This article presents findings from an empirical study of 39 issues of five online terrorist magazines in order to problematise the concept of religious terrorism. The presentation of the study’s findings focuses on the magazines’ textual content, examining the types of textual item each magazine contains, how the producers of the magazines perceive the publications, the justifications the magazines offer for the groups’ activities and the motivations that underlie these activities. This analysis shows that there are important differences between the messages each group expounds. These differences, the article argues, are obscured by the homogeneous label “religious terrorism”. Moreover, an examination of these groups’ messages shows that the purported distinction between religion and politics is unsustainable and has detrimental political-normative repercussions.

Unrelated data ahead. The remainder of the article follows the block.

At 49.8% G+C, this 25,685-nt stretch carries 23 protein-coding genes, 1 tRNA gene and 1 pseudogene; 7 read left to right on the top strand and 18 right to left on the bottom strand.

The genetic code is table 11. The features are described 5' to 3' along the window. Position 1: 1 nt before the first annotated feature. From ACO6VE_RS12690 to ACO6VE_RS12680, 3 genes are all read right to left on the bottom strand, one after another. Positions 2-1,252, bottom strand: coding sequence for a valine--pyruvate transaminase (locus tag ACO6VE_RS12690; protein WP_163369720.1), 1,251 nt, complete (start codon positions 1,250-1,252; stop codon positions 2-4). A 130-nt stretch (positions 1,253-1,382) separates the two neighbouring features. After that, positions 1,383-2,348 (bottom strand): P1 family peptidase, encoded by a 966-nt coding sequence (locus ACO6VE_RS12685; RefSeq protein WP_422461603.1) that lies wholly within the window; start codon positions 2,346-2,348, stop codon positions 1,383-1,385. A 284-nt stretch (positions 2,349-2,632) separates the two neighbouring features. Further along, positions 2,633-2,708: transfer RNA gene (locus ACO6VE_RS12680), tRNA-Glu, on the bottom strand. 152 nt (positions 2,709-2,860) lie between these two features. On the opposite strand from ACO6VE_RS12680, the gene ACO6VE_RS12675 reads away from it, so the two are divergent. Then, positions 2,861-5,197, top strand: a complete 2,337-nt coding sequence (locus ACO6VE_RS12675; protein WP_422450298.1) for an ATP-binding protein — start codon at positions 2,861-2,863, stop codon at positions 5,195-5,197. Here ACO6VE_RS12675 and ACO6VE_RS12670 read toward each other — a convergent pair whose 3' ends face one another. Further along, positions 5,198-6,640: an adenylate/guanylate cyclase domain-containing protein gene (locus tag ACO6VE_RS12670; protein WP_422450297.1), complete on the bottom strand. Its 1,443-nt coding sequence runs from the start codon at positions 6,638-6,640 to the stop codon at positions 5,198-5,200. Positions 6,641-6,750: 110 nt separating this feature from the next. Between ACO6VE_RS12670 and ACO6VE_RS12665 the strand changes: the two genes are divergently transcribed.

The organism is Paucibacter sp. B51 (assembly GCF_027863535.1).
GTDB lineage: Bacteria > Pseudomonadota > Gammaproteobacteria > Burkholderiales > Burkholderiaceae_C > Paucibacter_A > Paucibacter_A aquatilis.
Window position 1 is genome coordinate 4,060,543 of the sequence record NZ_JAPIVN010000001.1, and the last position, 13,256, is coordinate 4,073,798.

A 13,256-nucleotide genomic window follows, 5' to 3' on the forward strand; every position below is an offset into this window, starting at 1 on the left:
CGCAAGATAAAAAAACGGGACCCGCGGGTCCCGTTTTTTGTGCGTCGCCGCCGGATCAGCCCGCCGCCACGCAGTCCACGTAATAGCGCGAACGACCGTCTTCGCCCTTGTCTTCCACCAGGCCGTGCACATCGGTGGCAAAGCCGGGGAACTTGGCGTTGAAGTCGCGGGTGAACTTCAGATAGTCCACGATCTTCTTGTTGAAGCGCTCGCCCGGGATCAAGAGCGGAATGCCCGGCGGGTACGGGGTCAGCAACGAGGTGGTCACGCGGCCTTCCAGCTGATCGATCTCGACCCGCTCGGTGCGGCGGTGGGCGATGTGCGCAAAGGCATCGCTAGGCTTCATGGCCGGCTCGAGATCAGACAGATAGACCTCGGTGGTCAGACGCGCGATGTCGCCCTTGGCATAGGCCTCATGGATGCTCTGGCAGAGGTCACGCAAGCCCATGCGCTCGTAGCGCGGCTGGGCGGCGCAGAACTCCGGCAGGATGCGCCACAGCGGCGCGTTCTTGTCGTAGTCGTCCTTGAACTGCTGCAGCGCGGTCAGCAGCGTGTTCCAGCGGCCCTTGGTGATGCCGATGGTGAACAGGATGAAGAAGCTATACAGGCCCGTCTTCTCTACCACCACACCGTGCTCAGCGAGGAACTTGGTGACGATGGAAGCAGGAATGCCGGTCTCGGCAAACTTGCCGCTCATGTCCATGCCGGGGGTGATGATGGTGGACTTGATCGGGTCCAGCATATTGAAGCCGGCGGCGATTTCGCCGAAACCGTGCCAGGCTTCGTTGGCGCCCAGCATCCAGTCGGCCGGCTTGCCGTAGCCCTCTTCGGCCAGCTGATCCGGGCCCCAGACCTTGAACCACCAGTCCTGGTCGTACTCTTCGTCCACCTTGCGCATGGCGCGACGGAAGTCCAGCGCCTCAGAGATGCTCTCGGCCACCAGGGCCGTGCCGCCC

- Journal : Critical Studies on Terrorism
- Author : Stuart Macdonald, Nyasha Maravanyika, David Nezri, Elliot Parry, Kate Thomas
- Date : 2018
- Link : https://goo.gl/SNie9Z